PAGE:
Whole-Genome Shotgun Sequencing of Mitochondria from Ancient Hair Shafts

@article{Gilbert2007WholeGenomeSS,
  title={Whole-Genome Shotgun Sequencing of Mitochondria from Ancient Hair Shafts},
  author={M. Thomas P. Gilbert and Lynn P. Tomsho and Snjezana Rendulic and Mike Packard and Daniela I. Drautz and Andrei V. Sher and Alexei Tikhonov and Love Dal{\'e}n and Tatyana Kuznetsova and Pavel A Kosintsev and Paula F. Campos and Thomas F.G. Higham and Matthew James Collins and Andrew Wilson and Fyodor Shidlovskiy and Bernard Buigues and Per G. P. Ericson and Mietje Germonpr{\'e} and Anders G{\"o}therstr{\"o}m and Paola Iacumin and V. I. Nikolaev and Malgosia Nowak-Kemp and Eske Willerslev and James R. Knight and Gerard P. Irzyk and Clotilde Perbost and Karin M. Fredrikson and Timothy T. Harkins and Sharon Sheridan and Webb Miller and Stephan C. Schuster},
  journal={Science},
  year={2007},
  volume={317},
  pages={1927 - 1930}
}
Although the application of sequencing-by-synthesis techniques to DNA extracted from bones has revolutionized the study of ancient DNA, it has been plagued by large fractions of contaminating environmental DNA. The genetic analyses of hair shafts could be a solution: We present 10 previously unexamined Siberian mammoth (Mammuthus primigenius) mitochondrial genomes, sequenced with up to 48-fold coverage. The observed levels of damage-derived sequencing errors were lower than those observed in… 

Analysis of Whole Mitogenomes from Ancient Samples.

This protocol was designed for enrichment of mitochondrial DNA in ancient or other degraded samples, and can be easily adapted for using for building libraries for shotgun-sequencing of whole genomes, or enrichment of other genomic regions.

True single-molecule DNA sequencing of a pleistocene horse bone.

The first "true single molecule sequencing" of ancient DNA is reported, suggesting that paleogenomes could be sequenced in an unprecedented manner by combining current second- and third-generation sequencing approaches.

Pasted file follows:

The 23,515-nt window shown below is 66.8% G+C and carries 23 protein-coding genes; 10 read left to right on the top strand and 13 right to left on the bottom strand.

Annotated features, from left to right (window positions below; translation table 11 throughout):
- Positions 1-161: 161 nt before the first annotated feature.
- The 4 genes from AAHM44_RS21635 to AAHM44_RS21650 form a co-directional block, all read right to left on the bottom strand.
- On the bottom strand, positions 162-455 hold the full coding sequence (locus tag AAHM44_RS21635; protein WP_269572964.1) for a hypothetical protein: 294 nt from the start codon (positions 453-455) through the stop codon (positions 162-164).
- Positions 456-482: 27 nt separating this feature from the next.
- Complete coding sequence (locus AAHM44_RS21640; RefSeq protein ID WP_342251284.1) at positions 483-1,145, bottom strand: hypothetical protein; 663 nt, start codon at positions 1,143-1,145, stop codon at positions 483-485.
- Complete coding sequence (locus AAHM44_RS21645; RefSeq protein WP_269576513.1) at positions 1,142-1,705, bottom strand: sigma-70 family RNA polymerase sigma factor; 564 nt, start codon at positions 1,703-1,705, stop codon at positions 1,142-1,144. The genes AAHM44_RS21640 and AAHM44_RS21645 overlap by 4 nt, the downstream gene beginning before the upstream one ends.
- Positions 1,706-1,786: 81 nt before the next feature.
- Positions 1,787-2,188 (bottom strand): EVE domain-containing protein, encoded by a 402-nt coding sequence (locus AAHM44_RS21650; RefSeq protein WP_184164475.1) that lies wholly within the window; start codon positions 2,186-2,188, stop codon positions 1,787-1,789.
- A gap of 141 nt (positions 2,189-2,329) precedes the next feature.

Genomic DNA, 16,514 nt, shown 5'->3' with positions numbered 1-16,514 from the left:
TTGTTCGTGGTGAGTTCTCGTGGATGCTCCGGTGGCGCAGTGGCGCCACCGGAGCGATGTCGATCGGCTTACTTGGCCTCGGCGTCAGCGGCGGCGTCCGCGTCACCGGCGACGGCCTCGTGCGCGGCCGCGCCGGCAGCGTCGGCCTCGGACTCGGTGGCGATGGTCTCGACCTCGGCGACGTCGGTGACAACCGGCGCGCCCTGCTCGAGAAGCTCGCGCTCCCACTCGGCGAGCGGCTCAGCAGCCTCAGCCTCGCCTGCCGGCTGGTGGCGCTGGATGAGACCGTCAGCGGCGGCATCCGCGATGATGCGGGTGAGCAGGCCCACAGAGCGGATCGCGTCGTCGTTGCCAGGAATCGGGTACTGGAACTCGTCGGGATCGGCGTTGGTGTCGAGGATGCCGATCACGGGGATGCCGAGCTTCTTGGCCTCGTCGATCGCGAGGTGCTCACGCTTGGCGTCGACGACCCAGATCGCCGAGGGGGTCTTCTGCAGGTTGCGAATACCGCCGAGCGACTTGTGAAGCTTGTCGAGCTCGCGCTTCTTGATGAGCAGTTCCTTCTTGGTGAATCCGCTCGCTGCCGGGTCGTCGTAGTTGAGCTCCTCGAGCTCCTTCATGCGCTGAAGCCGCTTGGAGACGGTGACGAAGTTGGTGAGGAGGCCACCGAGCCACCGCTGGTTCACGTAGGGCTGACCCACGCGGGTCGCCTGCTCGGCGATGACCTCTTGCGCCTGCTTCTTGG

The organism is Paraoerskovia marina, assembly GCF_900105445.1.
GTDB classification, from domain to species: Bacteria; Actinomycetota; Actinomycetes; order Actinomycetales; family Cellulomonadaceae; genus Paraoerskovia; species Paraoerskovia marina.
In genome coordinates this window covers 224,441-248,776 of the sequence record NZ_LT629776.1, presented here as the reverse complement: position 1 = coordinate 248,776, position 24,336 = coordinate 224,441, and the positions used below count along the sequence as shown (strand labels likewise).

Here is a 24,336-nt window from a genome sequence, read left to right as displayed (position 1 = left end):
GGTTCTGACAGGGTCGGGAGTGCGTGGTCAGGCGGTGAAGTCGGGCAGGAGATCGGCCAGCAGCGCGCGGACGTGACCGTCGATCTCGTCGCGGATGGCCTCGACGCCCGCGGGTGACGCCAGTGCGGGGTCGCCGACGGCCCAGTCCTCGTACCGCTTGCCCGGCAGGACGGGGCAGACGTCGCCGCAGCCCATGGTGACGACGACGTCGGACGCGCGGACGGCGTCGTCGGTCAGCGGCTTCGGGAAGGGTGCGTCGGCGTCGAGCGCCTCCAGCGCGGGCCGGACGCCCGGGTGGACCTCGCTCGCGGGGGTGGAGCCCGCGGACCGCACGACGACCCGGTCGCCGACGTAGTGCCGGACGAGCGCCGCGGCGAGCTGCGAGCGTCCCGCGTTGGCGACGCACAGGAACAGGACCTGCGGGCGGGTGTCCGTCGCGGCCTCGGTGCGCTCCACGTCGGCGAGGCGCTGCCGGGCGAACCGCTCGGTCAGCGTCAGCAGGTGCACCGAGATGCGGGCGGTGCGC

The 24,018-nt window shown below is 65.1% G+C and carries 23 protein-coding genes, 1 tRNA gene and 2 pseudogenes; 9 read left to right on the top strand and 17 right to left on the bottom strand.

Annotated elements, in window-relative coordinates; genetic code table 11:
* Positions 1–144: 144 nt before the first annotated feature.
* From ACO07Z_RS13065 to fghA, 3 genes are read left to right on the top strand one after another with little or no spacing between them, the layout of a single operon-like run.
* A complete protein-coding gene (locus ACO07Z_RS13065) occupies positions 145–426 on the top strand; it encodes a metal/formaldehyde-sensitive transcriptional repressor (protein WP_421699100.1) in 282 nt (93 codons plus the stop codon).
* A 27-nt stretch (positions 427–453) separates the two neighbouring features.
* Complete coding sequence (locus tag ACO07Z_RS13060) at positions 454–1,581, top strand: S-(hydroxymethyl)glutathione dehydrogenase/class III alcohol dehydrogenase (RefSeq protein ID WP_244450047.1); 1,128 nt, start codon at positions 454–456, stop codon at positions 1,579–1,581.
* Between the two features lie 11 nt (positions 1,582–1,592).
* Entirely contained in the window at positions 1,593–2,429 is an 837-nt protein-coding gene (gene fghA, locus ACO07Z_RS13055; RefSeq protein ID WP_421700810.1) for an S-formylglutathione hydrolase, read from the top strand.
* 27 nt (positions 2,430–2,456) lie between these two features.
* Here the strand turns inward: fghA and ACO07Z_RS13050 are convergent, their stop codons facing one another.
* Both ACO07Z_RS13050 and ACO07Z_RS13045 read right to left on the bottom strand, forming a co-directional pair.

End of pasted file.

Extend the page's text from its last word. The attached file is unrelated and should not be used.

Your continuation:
Comment on "Whole-Genome Shotgun Sequencing of Mitochondria from Ancient Hair Shafts"

When experimental parameters are carefully controlled for, including adequate sampling, quantitative polymerase chain reaction analysis, and modeling the decay of DNA, the general importance of this claim is not supported.

Response to Comment on "Whole-Genome Shotgun Sequencing of Mitochondria from Ancient Hair Shafts"

The authors are misreading and misinterpreting the conclusions of the study; they claim nothing further than that hair shaft represents an excellent source material for the shotgun sequencing of mitochondrial DNA genomes.

Comparative analysis of DNA extraction protocols for ancient soft tissue museum samples

While both methods recovered DNA from ancient soft tissue, the laboratory method performed better overall in terms of DNA yield and quality, which was primarily due to the poorer performance of the commercial binding buffer in recovering aDNA.

Mitogenomic analyses from ancient DNA.

Characterising the potential of sheep wool for ancient DNA analyses

The data suggest that wool offers a promising source for future ancient mitochondrial DNA studies, and short fragments of both mitochondrial and single-copy nuclear DNA can be PCR-amplified from wool derived from a variety of breeds, regardless of the body location or natural pigmentation.

Rapid assembly of taxonomically validated mitochondrial genomes from historical insect collections

Contiguous sequences are difficult to obtain from degraded DNA with Sanger technology but the Illumina short reads are a natural fit for dry-collection specimens and the obvious possibility for scaling up this protocol provides exciting prospects for the large-scale indexing of natural history collections using partial or full mitochondrial genomes.

A rapid column‐based ancient DNA extraction method for increased sample throughput

The results on Pleistocene cave bear samples show that DNA yields are quantitatively comparable, and in fact even slightly better than with silica batch extraction, while at the same time the number of samples that can conveniently be processed in parallel increases and both bench time and costs decrease using this method.
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